Over the years, I’ve heard a lot of people say a lot of interesting things about technology in the church.
- Using the right technology will make the church grow/bring in young people.
- Technology will make the church cool and relevant again.
- Technology will save the church.
There’s one big problem with all these statements: they forget that the church has already been saved by Jesus. They repeat the classic problem of the church for a new generation, forgetting that all our human tools of language, translation, and even technology are only instruments through which we are empowered to join in making God’s work known to the world.
A former “digital missioner” put all this in helpful perspective:
If you want to learn to minister online, the challenge is to align your existing ministry instincts with this new environment…. Technology is comparatively straightforward and continues to get easier to use. It’s people who are complicated, and your training and experience indicate that you likely already know something about connecting with people. Moreover, technology isn’t the source of the power of these ministries. It’s true that the method of interactive communication online allows us to reach more (and more varied) people. But it’s the message of the gospel, of God’s transforming love, that will matter for those people. (Kyle Matthew Oliver)
The Presbytery of New Hope has invested in supporting this kind of technology work in inviting me to take up this work among you, helping our congregations deepen their practice of living out the gospel by using God’s gifts of technology to connect us to our world and one another in new ways.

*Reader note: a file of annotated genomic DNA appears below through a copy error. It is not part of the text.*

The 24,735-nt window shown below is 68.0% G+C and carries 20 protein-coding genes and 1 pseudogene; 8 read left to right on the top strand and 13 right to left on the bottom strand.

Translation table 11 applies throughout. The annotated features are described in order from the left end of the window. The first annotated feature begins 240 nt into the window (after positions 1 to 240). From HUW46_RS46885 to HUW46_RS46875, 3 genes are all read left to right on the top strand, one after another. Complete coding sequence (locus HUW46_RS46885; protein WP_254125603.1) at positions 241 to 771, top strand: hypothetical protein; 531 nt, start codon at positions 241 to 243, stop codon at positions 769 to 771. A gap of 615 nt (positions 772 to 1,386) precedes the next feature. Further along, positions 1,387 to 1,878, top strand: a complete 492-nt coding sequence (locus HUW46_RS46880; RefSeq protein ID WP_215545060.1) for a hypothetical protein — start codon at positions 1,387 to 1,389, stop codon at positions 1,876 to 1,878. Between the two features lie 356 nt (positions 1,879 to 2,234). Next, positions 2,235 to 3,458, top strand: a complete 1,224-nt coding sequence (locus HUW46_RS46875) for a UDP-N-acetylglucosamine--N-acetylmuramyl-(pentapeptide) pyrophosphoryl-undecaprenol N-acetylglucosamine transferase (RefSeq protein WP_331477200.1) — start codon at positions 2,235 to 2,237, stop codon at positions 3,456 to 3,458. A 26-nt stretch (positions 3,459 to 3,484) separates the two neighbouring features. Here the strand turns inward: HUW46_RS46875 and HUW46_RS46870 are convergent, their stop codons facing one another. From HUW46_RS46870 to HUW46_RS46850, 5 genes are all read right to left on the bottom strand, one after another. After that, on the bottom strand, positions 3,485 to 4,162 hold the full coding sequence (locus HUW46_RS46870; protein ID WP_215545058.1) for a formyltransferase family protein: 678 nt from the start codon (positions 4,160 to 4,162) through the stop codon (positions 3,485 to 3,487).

- Is your session or congregation exploring how technology can be a tool for ministry and yet missing the point of how it needs to connect to the life of the congregation?
- Are you wondering how to revamp or revitalize some element of your congregation’s technology to help make it a better instrument of God’s mission?
- Does your church seem too small/too rural/too old for technology to matter? (Wayne Sankarlal would certainly disagree with you.)
- Are you intimidated by all the options before you and need help finding the best way forward?
If I can help you make better use of the gifts of technology in your congregation to deepen your ministry there, please let me know. I will be planning some workshops and conversations in the coming months so that we can explore some of these questions together as a presbytery, but I am also always available for consultation and conversation along the way! Drop me an email at firstname.lastname@example.org, give me a call at 919-322-0143 x. 108, or find me whatever way is easiest for you!